tkrotchko writes: In a story published by Technology Review, researchers have demonstrated multiple times that they can bypass wireless entry and ignition system to take to a car without the owner's permission. As researchers in the article point out, security of systems will begin have a real impact to every day use if a thief can simply walk up to your car and drive it away.
Although this article is light on technical details, a companion article shows how the researchers accomplished the security bypass.
An interesting read, and certainly something that will no doubt be the subject of a new movie any day now.
tkrotchko writes: Fox news is reporting that Intel has confirmed that the rumored "crack" of HDCP is real, although based on this sketchy news report it implies someone has derived the private key for HDCP which now allows people to create devices that will allow HDCP content to be decrypted without the permission of Intel and the media conglomerates. As of this moment, no one is aware of an actual device making use of this master key.
It is curious that Intel would confirm the key is genuine, since they own this technology and charge for its use.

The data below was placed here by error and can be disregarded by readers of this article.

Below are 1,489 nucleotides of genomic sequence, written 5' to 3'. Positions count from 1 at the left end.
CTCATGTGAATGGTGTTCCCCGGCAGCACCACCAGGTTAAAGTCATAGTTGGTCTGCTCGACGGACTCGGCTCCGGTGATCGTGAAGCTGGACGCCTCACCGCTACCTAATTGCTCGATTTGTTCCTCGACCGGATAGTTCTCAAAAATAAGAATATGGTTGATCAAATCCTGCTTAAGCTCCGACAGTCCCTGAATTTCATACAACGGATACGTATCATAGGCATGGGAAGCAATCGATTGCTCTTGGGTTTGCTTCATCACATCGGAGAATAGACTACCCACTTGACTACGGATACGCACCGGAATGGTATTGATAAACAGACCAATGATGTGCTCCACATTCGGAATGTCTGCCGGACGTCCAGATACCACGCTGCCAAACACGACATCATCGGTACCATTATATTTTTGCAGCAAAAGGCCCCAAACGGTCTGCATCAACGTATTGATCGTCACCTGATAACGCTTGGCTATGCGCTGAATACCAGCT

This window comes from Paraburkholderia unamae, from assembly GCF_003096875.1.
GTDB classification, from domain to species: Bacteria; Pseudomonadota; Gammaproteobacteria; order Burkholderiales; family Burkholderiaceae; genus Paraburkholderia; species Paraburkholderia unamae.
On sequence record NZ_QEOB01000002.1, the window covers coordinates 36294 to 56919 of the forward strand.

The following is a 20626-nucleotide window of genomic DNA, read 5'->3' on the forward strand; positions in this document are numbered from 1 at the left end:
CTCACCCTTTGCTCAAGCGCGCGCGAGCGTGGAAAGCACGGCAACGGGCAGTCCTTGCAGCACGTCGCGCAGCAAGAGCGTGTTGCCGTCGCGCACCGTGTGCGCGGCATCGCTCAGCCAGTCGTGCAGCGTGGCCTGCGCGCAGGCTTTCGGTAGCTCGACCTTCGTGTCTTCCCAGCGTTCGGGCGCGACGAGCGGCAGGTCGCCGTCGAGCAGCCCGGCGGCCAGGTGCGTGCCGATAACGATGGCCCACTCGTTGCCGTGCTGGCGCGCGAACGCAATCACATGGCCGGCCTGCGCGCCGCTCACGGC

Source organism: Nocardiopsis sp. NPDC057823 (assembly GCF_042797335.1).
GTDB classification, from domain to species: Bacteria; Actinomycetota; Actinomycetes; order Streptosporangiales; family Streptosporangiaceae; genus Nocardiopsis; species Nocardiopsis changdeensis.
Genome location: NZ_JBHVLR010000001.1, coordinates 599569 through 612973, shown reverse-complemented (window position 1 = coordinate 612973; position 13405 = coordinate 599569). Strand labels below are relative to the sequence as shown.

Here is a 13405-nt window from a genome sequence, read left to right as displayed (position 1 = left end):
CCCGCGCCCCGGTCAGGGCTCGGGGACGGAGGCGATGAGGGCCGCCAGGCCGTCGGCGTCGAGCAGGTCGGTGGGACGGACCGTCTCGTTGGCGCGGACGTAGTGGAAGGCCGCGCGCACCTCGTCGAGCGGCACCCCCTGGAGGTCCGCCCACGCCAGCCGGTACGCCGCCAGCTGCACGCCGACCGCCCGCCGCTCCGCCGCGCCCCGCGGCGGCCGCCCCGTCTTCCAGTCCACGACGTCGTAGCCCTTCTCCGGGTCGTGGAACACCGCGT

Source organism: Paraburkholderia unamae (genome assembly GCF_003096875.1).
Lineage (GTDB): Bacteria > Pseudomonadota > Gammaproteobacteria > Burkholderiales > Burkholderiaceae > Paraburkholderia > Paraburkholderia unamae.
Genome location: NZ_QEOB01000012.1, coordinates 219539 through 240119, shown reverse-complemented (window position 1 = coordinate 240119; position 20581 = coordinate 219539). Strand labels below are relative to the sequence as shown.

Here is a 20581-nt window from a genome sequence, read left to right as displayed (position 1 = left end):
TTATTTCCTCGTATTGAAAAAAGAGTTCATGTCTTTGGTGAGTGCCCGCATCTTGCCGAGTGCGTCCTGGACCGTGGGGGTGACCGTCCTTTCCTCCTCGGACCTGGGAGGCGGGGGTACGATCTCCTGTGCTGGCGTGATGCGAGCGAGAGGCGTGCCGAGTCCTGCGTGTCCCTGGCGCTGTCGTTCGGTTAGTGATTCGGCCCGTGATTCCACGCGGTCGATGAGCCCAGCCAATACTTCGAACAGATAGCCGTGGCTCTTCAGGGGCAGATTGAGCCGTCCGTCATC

Nonetheless, as the military attempts to use more unmanned weapons, it raises questions why the Pentagon and the contractor ( http://en.wikipedia.org/wiki/General_Atomics) never considered fixing what is an obvious hole in the security of one the new "wonderweapons".
tkrotchko writes: In a filing to the US Securities and Exchange Commission (SEC) late last week, eBay admitted that it paid too much for Skype ($1B US). However, the really interesting part of the filing is that eBay said it never obtained the rights to the underlying technology of Skype.
eBay warned that Skype depends on key technology that is licensed from third parties. The third party in this case is Sweden-based Joltid, a peer to peer technology firm run by Skype's founders and ex-owners Niklas Zennström and Janus Friis.
All of this comes in the wake of eBay's decision to spin off Skype as a separate firm this past April. But one wonders who will invest in Skype if it is really nothing more than a brand and an implementation of someone else's technology.